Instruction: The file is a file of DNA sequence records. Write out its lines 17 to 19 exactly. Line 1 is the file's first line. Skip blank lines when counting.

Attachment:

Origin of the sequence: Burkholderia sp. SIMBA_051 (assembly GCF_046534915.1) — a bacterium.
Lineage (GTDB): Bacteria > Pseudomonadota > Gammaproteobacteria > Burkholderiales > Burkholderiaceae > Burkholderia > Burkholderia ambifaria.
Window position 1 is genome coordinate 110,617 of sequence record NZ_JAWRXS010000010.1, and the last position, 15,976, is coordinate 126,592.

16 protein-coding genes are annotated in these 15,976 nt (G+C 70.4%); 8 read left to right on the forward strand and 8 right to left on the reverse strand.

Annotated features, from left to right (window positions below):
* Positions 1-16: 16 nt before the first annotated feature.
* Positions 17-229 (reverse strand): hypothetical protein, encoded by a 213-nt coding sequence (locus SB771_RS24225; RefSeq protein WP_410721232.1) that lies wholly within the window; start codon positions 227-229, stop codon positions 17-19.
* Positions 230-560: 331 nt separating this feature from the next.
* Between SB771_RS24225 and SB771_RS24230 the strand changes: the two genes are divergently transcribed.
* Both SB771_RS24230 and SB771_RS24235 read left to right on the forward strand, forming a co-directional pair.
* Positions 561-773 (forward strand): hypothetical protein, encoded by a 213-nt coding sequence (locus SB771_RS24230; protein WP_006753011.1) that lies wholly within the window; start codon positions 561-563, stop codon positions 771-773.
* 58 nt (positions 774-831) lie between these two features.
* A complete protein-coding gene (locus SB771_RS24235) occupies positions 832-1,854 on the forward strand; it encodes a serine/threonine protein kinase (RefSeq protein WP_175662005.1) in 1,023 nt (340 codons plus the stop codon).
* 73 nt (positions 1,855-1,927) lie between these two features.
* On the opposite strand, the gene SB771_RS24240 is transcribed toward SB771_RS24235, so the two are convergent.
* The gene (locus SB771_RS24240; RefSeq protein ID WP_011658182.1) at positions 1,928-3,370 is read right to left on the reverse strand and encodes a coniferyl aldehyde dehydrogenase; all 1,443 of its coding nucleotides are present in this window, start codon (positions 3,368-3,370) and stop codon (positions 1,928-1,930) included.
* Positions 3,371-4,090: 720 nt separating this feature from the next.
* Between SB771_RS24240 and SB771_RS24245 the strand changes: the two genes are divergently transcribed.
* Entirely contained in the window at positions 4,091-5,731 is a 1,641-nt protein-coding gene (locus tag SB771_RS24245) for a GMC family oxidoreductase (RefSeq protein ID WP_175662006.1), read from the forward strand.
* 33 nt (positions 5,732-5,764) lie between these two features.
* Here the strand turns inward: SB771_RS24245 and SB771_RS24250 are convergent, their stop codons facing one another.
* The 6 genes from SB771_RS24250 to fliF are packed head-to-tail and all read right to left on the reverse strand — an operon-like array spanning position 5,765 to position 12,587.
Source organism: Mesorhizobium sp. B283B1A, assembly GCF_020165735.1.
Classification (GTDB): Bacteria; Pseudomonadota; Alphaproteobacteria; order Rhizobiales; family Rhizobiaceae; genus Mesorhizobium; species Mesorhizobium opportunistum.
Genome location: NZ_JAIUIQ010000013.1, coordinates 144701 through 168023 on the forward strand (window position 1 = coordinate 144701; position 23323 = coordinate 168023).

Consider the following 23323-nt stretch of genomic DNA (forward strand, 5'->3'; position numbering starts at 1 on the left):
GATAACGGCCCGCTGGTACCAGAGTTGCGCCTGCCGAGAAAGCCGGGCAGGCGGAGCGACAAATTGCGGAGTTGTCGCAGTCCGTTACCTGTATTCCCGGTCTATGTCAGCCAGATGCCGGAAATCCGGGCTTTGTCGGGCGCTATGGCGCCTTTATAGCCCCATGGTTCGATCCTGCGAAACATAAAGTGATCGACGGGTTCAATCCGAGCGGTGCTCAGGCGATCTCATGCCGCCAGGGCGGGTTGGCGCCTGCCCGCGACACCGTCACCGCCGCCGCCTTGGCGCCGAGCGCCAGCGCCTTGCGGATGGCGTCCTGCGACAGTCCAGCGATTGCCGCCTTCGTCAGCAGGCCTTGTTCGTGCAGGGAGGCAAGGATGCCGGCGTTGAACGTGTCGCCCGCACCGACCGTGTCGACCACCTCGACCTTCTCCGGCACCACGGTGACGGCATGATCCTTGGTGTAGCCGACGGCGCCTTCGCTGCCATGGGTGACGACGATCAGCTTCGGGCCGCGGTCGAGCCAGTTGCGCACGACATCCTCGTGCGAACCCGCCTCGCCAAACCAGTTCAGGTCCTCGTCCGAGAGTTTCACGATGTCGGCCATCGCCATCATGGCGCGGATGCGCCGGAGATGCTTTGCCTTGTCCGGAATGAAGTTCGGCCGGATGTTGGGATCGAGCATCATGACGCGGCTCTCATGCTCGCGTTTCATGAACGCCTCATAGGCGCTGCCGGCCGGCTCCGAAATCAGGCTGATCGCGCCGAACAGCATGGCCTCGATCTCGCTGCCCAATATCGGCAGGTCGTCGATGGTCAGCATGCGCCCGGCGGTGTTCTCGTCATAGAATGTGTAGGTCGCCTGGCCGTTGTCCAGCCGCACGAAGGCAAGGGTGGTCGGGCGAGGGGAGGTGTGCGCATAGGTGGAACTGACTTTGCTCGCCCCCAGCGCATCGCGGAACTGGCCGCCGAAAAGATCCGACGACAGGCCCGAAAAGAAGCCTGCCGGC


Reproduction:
* Positions 3,371-4,090: 720 nt separating this feature from the next.
* Between SB771_RS24240 and SB771_RS24245 the strand changes: the two genes are divergently transcribed.
* Entirely contained in the window at positions 4,091-5,731 is a 1,641-nt protein-coding gene (locus tag SB771_RS24245) for a GMC family oxidoreductase (RefSeq protein ID WP_175662006.1), read from the forward strand.